I just learned of this issue late last week from another county official who had recently been informed of the pending ruling which affects his county. Now that I know about it, I found an article in the Seattle Times. DOE is in the process of holding the final round of public input sessions for the affected counties. Public Comment ends on Sept. 27th – next Wednesday.
This reminds me of the process used to site an airport. Most of us were surprised to learn that a greenfield site for an airport in our district was chosen because it had open space. There were no considerations made for the layout of the land, its inhabitants and unintended consequences prior to its designation, causing a lot of people to expend their time and financial resources for something that couldn’t be built.
We all need reasonable notice before laws that impact our lives and livelihoods are created. Many family wage jobs are connected to forestry and its products. I will be asking Ecology to extend their deadline for comments on the ruling and am asking that you do the same. If you are willing to take some time to be involved with your government, below are 24 questions that may guide you to make additional comments.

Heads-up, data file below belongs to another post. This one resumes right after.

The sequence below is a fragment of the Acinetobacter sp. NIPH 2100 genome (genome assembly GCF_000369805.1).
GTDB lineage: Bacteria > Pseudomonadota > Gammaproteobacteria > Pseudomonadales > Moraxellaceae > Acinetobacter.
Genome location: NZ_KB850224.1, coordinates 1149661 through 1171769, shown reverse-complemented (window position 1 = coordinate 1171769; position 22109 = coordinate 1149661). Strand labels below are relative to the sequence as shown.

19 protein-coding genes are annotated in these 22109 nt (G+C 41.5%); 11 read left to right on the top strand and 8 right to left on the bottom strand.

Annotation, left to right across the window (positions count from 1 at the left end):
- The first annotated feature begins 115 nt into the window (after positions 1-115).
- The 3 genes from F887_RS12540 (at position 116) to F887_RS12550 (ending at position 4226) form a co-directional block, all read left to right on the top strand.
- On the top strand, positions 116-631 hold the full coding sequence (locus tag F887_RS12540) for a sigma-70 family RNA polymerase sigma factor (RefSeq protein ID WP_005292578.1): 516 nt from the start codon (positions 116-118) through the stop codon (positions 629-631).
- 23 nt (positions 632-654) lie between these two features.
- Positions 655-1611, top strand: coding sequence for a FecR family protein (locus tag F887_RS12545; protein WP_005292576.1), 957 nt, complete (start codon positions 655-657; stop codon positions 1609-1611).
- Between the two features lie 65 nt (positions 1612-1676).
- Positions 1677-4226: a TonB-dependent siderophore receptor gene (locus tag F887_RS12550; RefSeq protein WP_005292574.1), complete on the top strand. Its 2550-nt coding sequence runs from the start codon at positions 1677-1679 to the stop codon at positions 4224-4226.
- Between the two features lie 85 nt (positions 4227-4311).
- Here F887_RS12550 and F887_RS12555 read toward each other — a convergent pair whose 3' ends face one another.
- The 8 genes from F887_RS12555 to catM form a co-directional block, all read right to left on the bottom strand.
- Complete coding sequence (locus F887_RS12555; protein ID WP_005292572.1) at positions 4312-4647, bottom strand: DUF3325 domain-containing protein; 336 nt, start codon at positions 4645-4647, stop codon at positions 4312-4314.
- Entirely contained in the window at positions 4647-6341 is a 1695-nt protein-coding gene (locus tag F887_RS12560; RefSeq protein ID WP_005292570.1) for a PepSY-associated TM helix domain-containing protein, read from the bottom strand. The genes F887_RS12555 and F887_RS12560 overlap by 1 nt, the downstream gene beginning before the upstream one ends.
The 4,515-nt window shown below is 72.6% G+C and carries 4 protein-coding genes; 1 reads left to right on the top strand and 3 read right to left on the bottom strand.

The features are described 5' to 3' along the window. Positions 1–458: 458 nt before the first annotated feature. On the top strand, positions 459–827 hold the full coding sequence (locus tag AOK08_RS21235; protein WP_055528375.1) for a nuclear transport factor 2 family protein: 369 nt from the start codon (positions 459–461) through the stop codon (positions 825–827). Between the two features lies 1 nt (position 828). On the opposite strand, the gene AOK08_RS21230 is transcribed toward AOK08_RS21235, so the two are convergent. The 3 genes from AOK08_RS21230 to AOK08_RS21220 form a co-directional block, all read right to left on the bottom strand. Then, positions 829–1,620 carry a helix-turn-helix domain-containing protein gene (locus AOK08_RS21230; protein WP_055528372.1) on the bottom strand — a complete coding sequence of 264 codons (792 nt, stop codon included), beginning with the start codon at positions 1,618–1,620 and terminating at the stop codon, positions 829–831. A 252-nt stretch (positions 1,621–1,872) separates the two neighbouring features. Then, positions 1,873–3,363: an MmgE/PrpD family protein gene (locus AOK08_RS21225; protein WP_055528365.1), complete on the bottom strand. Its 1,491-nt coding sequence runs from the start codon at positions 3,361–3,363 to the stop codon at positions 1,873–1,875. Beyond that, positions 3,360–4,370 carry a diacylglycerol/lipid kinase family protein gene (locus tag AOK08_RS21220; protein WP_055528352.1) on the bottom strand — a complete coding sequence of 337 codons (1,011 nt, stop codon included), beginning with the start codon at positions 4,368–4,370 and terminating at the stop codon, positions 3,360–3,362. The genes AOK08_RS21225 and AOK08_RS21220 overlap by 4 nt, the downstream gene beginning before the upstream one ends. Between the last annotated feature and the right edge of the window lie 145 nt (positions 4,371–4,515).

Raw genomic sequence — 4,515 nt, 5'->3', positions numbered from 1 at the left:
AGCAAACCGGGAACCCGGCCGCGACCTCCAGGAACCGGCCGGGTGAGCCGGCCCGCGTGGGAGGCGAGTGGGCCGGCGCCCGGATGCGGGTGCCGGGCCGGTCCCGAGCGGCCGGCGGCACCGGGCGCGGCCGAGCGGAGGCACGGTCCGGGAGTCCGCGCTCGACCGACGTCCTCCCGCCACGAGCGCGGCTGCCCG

1. Why does the DOE not have a GIS map for our consideration versus a pdf file?
2. How accurate can the DOE map be, especially at the scale provided to the public?
3. How can the DOE state they have done “extensive research” on these designations when they don’t have an adequate map, don’t know the number of acres within the designated boundary, and don’t know the number of miles of tributaries?
4. Have private landowners within the designated boundary been contacted?
5. With the “research” done, what is the baseline for evaluation?
6. Why does the DOE want an added layer of protection?
7. What specific activities would be exempt from environmental review or existing regulations that could potentially impact the water quality?
8. Can a natural disaster affect how the DOE will interpret the antidegradation policy?